This is a new section of the PPPLRC website and is currently in draft form.  Your feedback is welcome: If you would like to comment on the content of this section of the website or if you have suggestions for links or materials that could be included please contact us at ppp@worldbank.org.

Parking Area under Rivera Navarrete Avenue in San Isidro, Peru

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On this page: A case study on Parking Area under Rivera Navarrete Avenue in San Isidro, Peru. Find more at the Municipal Public-Private Partnership Framework - Project Summaries section for brief summaries of around 100 projects from around the world, examples of successes and challenges, as well as innovative ideas on solutions, or visit the Guidelines to Implementing Asset Recycling Transactions Section Overview and Content Outline, or download Full Version of the Report.


Project Summary:

Background

San Isidro is Peru’s financial center and has an estimated deficit of 10,600 parking spaces, which led to widespread illegal parking on streets that contributed to high levels of congestion. Accordingly, the municipality was willing to consider an unsolicited proposal from a private developer that planned to build an underground parking facility beneath a major thoroughfare.

Project Structure

The unsolicited proposal was structured as a 30-year concession for the design, financing, construction, operation, and maintenance of a three-story underground parking area that could accommodate 822 vehicles. The facility would be built along four blocks of Rivera Navarrete Avenue, the main corridor of the San Isidro area, and had an investment value of approximately USD 25 million. The project company would assume all of the technical and financial risks and recoup its investment from parking fees collected over the concession period.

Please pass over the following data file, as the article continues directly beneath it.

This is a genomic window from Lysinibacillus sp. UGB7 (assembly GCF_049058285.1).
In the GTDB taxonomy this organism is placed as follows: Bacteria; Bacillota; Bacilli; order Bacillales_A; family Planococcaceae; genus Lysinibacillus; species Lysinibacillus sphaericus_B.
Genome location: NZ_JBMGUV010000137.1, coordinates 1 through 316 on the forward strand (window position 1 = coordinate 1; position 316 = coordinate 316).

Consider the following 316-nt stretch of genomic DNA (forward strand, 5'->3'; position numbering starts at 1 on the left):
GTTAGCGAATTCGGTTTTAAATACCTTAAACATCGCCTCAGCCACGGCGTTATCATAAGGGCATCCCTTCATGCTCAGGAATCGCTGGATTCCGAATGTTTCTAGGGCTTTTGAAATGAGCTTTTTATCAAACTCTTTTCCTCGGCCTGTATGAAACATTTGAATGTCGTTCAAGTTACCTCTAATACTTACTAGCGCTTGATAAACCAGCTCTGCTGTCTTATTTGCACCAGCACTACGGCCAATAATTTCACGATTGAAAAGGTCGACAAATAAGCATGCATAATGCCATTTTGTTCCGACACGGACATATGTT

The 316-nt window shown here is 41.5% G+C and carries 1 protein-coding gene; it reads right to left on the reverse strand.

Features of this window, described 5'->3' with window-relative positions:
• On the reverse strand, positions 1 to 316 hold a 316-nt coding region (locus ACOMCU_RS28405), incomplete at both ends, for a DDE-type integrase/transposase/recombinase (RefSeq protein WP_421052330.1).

The project was planned with four main access points, two of which were specially prepared to be accessible by people with disabilities. In addition, the parking facility would include ATMs, bicycle docks, carbon dioxide detectors, a guided system to find available spots, automatic entrance and exit gates, and security cameras. In parallel, the main avenue was renovated with eight-meter wide sidewalks, state-of-the art street lighting, and additional urban furnishings, such as benches and traffic signals.

Lessons Learned

The project was inaugurated in September 2016 and the parking tariff is charged by the minute, rather than by the hour. The municipality is entitled to receive 10 percent of the monthly gross revenue generated by the parking area.1 The project is an example of a successful PPP that benefits both partners and, most notably, helps alleviate congestion in a densely populated city by developing space belowground.

Footnote 1: Source(s) http://msi.gob.pe/portal/ accessed 15 January 2019.

Note(s):

This is a new section of the PPPLRC website and is currently in draft form.  Your feedback is welcome: If you would like to comment on the content of this section of the website or if you have suggestions for links or materials that could be included please contact us at ppp@worldbank.org.  

To find more, visit the The Municipal Public-Private Partnership Framework - Project Summaries section, the Guidelines to Implementing Asset Recycling Transactions Section Overview and Content Outline, or download Full Version of the Report.

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Updated: December 17, 2023

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